Editor's note: Nick McCormick is a legislative associate at Iraq and Afghanistan Veterans of America. An Army veteran, he deployed to Iraq from 2008 to 2009.
(CNN) -- Every day, the federal government's partial shutdown brings more tragic and disheartening news to America's veterans, troops and their families.
This week, the Department of Defense announced it would be unable to pay the $100,000 death gratuity benefit to support families of the fallen -- news that is insulting to those who serve and their families.
For a government that readily claims to support America's troops and veterans by spending billions on service members and veterans, legislators failed to notice that this particular lack of funding, a mere fraction of the Defense Department's budget, would be cut off, causing needless pain to grieving families.
The news drew quick condemnation from pundits, the military and veterans community, and members of Congress. Politicians from both parties, displaying a sense of urgency yet to be seen on the notion of ending the shutdown, rushed to condemn the decision and quickly called for the benefits to be reinstated. Fortunately, the military charity Fisher House Foundation has stepped up and will cover these benefits for the Pentagon until the problem is solved.
The strong words and overwhelming bipartisan support on death benefits and veterans funding issues makes veterans wonder why Congress can muster such sharp and decisive action on a limited basis, especially when it involves veterans and the military community?
Veterans and military families are left to wonder if the pledges of support are genuine, or do they just conveniently provide a symbolic fallback issue for legislators when governing in Washington gets tough?
As part of shutdown politics, members continually retreat to the veterans community, to the point that they start tripping over each other to be first in front of the camera. This behavior was on display last week as well when members of Congress attempted to gain the upper hand in the public relations battle over the closure of the World War II Memorial.
For "the greatest generation," the World War II Memorial is more than pillars and a fountain; it is a shrine to the more than 400,000 Americans who gave their lives in lands far away from the United States for ideals that we still fight for every day in this country. It is a solemn place of remembrance for men and women who endured hardship, tragedy and suffering on levels that many of us simply cannot fathom.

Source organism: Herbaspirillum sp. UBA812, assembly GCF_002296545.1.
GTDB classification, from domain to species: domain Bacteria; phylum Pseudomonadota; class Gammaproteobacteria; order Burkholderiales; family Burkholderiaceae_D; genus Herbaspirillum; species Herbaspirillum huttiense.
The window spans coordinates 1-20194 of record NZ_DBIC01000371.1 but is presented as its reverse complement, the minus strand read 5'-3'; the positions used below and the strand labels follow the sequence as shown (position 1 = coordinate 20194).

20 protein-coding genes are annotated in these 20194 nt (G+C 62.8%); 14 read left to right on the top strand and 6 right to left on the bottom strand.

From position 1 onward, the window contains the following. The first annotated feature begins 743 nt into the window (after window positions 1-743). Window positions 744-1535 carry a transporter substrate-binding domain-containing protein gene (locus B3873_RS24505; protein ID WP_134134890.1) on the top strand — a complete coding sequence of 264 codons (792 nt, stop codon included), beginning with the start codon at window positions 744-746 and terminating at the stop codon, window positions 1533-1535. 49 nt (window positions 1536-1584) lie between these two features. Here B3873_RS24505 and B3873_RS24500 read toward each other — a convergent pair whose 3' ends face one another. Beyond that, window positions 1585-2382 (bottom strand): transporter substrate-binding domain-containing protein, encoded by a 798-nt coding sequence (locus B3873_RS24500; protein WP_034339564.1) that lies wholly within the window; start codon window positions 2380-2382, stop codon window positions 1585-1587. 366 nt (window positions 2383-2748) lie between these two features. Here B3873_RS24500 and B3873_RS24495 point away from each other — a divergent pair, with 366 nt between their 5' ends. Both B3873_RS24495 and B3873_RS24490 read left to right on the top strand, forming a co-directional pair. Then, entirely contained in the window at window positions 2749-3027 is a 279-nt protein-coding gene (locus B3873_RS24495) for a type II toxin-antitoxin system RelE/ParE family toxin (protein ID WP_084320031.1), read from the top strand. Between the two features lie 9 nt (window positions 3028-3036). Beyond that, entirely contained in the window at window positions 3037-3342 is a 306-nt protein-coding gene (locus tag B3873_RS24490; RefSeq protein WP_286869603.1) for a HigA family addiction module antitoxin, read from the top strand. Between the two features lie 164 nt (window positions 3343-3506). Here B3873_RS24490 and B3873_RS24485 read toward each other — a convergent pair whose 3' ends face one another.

Once the government shutdown began, the site was supposed to be off-limits to everyone, including World War II veterans. But on the day the government shut down, 92 World War II veterans visiting from Mississippi made headlines by breaking through the barricades and paying homage to their fallen comrades. Suddenly, a war that ended more than 65 years ago became current a few hours into a government shutdown.
The image of World War II veterans breaking through yellow tape and metal barricades went viral, and members of Congress from both parties quickly attached themselves to the fight.
This shutdown has generated a style of bandwagon politics in the last week that is getting stale. Rather than focus on solving the problems that resulted in the shutdown, politicians are conveniently highlighting veterans and military families without doing the one job that will really help: Ending the shutdown.
The threat for veterans and military families is all too real. A denial of some services and lingering doubt about the future will only add more financial and emotional anguish to a community that's already endured war for more than a dozen years.
On social media via #Shutdownstories and calls to Iraq and Afghanistan Veterans of America case managers, we hear from veterans in the Veterans Affairs backlog who will have to spend more time waiting for a claims decision than they spent in combat zones.
Veterans who make up 27% of the federal workforce are now furloughed. National Guard drills are being rescheduled or canceled in many states, affecting troop readiness and pay. On base, services that military families count on are now closed. Veterans who rely on disability and GI Bill benefits are facing the very real possibility of not getting their benefits next month, as Veterans Affairs Secretary Eric Shinseki testified Wednesday.
Photo-ops, shouting matches and gimmicks will not help veterans and military families who are hurting during the shutdown. These political events provide no long-term benefits for the military community and get us nowhere closer to ending a shutdown that is inflicting real pain on the men and women who fought for our country.
The political games and posturing need to end. Make no mistake that veterans and military families appreciate compliments and expressions of support and gratitude -- but what we need most right now are solutions.
The opinions expressed in this commentary are solely those of Nick McCormick.